An attribution rights creative commons license allows you to let people copy, display, distribute, and perform your work. They can also create derivative works, but you still must be given appropriate attribution. In some cases, you can modify this to be either more or less restrictive.
A share-alike creative commons license allows further users to give licenses for others to distribute derivative works, but proper attribution must be given. Most of the time, the same license that's otherwise held over the creative work will apply to the derivative works. It's commonly used in attempts to control paid fan fiction.
A non-commercial creative commons license allows everything that an attributions rights creative commons license grants with the one requirement that it only be done for non commercial activities. Non commercial varies somewhat, and non profits may get an exemption in limited situations. Most of the time, non-commercial just means that subsequent users can't make a profit from the work. But in some cases, they can potentially charge enough to cover the costs of production.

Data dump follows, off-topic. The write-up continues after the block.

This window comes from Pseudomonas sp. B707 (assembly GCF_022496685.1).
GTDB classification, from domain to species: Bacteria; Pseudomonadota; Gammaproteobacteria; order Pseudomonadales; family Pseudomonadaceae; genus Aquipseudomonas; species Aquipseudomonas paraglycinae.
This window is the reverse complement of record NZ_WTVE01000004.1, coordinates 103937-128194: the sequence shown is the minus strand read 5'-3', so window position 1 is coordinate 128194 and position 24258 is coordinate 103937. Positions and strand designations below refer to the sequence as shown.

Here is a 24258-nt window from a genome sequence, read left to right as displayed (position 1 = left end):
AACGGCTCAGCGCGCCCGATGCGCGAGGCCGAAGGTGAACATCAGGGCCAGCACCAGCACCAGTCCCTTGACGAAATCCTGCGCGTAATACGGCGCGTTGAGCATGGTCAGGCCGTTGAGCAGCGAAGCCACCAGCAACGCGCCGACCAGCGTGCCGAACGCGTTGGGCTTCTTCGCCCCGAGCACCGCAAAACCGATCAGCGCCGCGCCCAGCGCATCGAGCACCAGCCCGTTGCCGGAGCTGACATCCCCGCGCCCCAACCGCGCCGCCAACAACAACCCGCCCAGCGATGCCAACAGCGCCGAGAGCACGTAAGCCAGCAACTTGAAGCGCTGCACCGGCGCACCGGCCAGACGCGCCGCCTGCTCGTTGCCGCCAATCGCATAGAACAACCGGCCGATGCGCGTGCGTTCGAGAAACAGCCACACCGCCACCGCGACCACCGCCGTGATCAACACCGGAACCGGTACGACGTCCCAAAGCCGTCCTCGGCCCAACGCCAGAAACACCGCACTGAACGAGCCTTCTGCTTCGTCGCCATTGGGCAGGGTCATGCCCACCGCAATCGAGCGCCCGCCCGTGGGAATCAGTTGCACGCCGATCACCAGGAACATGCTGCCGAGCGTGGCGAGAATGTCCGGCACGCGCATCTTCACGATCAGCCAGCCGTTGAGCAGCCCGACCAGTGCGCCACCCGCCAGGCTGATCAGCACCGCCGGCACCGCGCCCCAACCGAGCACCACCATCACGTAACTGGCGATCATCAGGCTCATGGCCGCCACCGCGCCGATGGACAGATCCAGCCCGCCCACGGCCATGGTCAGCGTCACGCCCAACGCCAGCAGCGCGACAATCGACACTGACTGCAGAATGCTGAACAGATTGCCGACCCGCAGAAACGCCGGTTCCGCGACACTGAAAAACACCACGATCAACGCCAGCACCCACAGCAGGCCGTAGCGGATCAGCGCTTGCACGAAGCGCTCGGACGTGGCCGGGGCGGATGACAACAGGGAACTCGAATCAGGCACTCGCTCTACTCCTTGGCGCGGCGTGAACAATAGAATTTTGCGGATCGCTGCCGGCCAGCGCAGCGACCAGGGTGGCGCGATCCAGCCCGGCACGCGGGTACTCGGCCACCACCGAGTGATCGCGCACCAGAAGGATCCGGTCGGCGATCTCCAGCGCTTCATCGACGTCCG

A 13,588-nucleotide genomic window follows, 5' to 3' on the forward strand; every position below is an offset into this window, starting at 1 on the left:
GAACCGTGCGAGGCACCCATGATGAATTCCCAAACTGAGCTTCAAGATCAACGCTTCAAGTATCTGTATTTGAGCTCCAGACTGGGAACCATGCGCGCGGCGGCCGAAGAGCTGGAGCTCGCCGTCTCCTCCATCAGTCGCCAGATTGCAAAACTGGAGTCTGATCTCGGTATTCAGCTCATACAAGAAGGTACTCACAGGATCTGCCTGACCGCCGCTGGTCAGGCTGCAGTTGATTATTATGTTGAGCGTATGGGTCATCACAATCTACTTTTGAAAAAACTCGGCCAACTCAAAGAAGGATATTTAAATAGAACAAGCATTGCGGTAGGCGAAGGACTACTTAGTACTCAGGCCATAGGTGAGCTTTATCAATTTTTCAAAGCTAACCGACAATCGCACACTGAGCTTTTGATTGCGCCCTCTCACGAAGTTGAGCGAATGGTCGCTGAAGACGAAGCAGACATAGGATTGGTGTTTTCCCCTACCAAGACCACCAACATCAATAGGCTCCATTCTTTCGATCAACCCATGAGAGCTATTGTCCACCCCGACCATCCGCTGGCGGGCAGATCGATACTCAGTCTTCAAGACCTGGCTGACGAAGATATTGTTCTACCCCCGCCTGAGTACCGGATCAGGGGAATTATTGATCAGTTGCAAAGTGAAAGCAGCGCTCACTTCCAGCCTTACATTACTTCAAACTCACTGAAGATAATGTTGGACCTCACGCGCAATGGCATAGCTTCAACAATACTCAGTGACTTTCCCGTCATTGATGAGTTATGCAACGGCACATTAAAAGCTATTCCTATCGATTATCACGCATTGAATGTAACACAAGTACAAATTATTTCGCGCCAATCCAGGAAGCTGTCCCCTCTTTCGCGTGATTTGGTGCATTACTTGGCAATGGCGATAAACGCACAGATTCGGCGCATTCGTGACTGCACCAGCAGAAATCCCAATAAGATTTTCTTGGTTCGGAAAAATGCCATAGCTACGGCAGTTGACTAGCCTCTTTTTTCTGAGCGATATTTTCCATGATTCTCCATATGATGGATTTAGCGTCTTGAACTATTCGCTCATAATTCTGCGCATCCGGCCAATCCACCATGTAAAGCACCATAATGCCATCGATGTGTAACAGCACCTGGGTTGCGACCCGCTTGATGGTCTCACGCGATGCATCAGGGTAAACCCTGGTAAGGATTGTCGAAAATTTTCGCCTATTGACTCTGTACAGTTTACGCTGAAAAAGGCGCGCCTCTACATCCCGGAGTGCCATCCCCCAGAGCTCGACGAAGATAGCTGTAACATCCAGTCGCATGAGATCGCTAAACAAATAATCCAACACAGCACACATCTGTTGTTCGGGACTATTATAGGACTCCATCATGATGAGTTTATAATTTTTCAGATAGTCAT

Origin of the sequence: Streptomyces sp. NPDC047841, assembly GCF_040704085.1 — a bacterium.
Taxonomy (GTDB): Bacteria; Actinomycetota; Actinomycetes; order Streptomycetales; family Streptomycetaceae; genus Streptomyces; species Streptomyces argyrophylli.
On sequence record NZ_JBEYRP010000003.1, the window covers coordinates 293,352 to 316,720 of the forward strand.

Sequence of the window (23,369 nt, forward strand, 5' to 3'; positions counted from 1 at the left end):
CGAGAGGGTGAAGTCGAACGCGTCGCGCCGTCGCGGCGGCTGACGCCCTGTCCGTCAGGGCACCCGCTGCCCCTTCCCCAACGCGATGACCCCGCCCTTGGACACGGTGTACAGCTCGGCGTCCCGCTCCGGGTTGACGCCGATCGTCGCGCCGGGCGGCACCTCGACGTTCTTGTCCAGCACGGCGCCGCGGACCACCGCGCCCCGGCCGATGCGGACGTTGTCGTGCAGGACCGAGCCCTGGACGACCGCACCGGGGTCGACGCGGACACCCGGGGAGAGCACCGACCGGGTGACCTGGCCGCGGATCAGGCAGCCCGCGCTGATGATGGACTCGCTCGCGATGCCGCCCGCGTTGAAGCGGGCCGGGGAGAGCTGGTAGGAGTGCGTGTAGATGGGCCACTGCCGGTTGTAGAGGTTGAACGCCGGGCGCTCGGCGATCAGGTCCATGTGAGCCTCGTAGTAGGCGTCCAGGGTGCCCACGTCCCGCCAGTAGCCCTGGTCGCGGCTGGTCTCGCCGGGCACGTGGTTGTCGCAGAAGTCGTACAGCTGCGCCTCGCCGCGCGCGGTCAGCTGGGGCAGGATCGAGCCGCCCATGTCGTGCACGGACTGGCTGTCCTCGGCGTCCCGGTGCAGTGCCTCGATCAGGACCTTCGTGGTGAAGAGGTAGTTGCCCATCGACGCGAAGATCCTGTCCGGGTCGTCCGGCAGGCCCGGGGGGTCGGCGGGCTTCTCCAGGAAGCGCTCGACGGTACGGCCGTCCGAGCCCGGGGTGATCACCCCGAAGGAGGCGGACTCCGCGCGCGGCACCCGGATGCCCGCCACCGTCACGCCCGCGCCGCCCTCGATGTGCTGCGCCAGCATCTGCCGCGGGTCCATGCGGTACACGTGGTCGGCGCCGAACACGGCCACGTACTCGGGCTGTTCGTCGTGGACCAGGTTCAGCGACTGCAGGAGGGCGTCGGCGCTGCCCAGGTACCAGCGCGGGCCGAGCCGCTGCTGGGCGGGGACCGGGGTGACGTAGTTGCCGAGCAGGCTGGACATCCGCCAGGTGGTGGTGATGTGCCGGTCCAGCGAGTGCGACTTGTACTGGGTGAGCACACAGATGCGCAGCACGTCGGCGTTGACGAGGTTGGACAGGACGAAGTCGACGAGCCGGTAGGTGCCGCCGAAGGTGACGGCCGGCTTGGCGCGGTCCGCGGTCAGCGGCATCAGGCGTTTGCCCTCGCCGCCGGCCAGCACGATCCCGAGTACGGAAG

No Derivative Works
A no derivative works creative commons license allows everything that an attribution rights creative commons license allows except that derivative works, like fan fiction, can't be produced.
All of these four creative commons licenses can be combined in various forms to create different requirements and provide the protection that you want and need.
This article contains general legal information and does not contain legal advice. Rocket Lawyer is not a law firm or a substitute for an attorney or law firm. The law is complex and changes often. For legal advice, please ask a lawyer.